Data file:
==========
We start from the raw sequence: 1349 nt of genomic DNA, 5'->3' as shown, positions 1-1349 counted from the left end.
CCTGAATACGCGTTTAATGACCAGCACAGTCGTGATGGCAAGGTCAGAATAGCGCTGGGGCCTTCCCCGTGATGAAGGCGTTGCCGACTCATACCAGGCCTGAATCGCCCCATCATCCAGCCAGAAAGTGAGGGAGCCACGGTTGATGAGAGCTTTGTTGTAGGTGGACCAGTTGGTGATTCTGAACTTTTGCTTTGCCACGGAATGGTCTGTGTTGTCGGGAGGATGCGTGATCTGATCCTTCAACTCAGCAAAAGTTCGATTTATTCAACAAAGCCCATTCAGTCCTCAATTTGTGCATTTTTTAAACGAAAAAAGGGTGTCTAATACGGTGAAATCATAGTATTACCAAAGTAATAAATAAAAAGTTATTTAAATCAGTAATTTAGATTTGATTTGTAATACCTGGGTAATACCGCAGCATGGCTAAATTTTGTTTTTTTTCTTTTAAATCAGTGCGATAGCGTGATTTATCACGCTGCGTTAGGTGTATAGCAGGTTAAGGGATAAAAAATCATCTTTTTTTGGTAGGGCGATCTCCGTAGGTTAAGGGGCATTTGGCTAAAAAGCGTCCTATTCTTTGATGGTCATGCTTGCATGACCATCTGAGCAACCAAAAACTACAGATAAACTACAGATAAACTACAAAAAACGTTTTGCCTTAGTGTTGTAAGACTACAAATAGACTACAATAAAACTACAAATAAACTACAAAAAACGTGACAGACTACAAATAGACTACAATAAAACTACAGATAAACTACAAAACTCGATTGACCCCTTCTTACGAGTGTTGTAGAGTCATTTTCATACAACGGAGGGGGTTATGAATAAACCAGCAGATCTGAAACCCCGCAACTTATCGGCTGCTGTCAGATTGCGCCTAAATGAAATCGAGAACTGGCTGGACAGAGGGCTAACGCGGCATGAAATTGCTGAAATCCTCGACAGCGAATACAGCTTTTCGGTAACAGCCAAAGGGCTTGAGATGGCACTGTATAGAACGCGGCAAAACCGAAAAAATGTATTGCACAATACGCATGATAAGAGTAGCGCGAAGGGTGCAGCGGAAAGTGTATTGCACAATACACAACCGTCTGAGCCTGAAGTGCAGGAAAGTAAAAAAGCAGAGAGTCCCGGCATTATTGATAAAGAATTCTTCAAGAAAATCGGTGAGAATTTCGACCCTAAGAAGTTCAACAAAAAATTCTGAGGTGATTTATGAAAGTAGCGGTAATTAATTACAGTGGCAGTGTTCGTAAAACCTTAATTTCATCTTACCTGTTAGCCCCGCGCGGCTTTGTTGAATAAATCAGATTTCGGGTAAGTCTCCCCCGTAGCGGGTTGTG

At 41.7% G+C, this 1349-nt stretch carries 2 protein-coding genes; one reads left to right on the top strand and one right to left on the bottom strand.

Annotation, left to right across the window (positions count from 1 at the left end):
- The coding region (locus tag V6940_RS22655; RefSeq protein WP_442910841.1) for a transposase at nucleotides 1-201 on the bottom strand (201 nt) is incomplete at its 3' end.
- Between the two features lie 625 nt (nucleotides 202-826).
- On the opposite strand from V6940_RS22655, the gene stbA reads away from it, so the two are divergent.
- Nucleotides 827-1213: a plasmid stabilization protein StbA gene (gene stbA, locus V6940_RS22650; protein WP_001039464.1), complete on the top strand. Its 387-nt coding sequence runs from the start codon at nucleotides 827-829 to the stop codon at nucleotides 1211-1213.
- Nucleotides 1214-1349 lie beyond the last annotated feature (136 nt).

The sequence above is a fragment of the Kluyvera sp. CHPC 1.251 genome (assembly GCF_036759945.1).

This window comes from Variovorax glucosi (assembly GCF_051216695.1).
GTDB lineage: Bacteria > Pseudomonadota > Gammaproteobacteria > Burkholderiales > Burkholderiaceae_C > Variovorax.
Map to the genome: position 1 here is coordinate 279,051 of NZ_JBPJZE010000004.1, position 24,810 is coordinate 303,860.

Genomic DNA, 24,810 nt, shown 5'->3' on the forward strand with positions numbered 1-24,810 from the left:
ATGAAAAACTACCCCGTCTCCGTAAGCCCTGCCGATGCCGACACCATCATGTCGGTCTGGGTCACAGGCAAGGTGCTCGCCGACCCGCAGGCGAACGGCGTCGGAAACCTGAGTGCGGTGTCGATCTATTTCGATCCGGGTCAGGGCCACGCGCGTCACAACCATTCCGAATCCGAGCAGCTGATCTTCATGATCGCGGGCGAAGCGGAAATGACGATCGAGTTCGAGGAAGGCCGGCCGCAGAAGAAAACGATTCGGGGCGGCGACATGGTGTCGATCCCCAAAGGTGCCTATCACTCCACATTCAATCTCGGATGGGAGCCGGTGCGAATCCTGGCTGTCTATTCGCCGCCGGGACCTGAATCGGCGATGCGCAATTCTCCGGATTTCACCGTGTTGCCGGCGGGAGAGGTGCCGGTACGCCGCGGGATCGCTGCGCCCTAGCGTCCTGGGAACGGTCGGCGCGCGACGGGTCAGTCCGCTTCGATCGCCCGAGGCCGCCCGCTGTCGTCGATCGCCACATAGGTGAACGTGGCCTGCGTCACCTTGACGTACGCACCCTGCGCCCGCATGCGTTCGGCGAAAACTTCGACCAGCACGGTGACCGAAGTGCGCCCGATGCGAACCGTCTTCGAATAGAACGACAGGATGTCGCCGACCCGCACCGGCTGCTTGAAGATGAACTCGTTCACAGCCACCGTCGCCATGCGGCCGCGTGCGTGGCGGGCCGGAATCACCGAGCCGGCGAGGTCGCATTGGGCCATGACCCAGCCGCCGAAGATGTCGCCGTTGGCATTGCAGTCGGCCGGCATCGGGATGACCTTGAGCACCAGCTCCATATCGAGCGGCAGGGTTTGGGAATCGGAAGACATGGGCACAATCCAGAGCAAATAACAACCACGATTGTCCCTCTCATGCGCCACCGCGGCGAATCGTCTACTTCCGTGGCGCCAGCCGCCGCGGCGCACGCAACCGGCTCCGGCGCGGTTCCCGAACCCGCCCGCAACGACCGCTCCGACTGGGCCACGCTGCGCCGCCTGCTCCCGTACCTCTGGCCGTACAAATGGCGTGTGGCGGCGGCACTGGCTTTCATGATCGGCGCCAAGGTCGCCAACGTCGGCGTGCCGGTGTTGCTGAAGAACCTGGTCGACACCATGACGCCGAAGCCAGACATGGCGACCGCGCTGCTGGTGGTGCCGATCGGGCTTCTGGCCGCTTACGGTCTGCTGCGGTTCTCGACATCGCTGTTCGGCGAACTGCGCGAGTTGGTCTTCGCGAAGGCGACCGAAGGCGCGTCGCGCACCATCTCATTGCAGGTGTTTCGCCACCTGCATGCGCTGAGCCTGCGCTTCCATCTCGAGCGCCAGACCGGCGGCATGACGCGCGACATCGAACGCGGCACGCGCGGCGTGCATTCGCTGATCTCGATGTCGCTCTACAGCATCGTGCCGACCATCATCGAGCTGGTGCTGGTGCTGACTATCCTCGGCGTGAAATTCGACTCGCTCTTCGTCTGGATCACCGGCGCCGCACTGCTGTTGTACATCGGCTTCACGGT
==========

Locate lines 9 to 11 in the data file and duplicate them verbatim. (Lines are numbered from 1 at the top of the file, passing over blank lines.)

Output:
- Nucleotides 1214-1349 lie beyond the last annotated feature (136 nt).

The sequence above is a fragment of the Kluyvera sp. CHPC 1.251 genome (assembly GCF_036759945.1).

This window comes from Variovorax glucosi (assembly GCF_051216695.1).